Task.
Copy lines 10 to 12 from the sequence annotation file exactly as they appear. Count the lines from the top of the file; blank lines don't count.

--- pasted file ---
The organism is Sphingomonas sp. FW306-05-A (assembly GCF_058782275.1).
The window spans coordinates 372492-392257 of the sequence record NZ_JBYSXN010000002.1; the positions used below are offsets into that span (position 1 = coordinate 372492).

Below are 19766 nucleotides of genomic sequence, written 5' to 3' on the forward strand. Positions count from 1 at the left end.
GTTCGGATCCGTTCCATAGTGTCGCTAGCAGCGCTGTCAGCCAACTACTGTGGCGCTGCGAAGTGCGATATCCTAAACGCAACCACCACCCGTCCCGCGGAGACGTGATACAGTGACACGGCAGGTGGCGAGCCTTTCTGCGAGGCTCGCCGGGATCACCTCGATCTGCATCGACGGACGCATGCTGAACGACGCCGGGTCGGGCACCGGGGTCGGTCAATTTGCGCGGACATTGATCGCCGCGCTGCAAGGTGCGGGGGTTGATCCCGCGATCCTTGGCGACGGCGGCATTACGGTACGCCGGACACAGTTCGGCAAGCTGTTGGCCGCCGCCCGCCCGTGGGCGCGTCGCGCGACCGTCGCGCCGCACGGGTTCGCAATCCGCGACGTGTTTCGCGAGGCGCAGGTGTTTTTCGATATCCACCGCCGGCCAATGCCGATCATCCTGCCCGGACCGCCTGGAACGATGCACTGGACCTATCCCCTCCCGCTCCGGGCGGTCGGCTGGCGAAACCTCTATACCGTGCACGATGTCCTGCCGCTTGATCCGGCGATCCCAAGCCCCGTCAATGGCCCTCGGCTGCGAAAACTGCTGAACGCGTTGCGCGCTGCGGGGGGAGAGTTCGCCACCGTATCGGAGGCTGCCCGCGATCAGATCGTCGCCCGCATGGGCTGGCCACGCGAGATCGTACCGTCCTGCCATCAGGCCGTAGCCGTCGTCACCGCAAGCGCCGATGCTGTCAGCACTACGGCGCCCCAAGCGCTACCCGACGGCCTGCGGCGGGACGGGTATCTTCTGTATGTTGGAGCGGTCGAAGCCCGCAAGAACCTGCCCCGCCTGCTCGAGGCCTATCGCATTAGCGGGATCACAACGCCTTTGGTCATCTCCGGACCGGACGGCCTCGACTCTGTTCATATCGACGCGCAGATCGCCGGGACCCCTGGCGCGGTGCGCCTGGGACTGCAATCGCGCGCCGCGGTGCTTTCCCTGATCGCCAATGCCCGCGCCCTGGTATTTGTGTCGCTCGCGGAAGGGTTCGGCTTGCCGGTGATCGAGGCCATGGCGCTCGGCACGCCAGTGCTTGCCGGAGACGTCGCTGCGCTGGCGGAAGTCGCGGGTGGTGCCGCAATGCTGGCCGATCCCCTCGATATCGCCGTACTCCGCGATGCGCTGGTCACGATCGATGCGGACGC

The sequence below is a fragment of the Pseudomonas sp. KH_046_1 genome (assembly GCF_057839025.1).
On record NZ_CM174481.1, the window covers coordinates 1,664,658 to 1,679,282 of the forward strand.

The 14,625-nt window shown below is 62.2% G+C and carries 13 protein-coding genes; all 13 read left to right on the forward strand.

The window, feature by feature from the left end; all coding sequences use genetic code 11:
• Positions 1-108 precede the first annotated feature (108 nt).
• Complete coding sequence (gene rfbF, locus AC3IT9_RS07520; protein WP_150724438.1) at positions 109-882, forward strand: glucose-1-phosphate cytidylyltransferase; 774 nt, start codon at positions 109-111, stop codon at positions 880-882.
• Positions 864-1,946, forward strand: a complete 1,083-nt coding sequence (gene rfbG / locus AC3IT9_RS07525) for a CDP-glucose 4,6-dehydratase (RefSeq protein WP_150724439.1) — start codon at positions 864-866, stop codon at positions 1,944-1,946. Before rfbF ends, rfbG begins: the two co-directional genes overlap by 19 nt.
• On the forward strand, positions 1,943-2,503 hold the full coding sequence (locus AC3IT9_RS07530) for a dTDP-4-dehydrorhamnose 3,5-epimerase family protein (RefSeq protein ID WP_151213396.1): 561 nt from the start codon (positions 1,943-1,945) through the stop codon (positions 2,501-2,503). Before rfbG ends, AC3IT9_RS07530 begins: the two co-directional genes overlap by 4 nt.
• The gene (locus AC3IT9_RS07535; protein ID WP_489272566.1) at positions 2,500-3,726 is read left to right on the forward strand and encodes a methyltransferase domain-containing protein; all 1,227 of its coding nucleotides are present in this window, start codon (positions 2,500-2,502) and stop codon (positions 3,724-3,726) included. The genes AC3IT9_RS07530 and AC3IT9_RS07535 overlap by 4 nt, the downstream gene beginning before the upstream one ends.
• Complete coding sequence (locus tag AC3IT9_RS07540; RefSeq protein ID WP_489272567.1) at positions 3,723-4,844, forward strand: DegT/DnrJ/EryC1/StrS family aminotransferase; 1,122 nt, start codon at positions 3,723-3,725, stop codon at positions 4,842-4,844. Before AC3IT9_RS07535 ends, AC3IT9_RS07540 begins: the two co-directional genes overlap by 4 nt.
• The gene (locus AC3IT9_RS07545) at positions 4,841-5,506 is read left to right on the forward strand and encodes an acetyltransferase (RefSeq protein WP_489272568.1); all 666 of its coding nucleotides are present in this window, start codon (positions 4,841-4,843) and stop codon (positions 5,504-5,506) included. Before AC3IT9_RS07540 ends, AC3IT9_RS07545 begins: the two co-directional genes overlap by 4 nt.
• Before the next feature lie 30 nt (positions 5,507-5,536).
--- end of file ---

• Complete coding sequence (gene rfbF, locus AC3IT9_RS07520; protein WP_150724438.1) at positions 109-882, forward strand: glucose-1-phosphate cytidylyltransferase; 774 nt, start codon at positions 109-111, stop codon at positions 880-882.
• Positions 864-1,946, forward strand: a complete 1,083-nt coding sequence (gene rfbG / locus AC3IT9_RS07525) for a CDP-glucose 4,6-dehydratase (RefSeq protein WP_150724439.1) — start codon at positions 864-866, stop codon at positions 1,944-1,946. Before rfbF ends, rfbG begins: the two co-directional genes overlap by 19 nt.
• On the forward strand, positions 1,943-2,503 hold the full coding sequence (locus AC3IT9_RS07530) for a dTDP-4-dehydrorhamnose 3,5-epimerase family protein (RefSeq protein ID WP_151213396.1): 561 nt from the start codon (positions 1,943-1,945) through the stop codon (positions 2,501-2,503). Before rfbG ends, AC3IT9_RS07530 begins: the two co-directional genes overlap by 4 nt.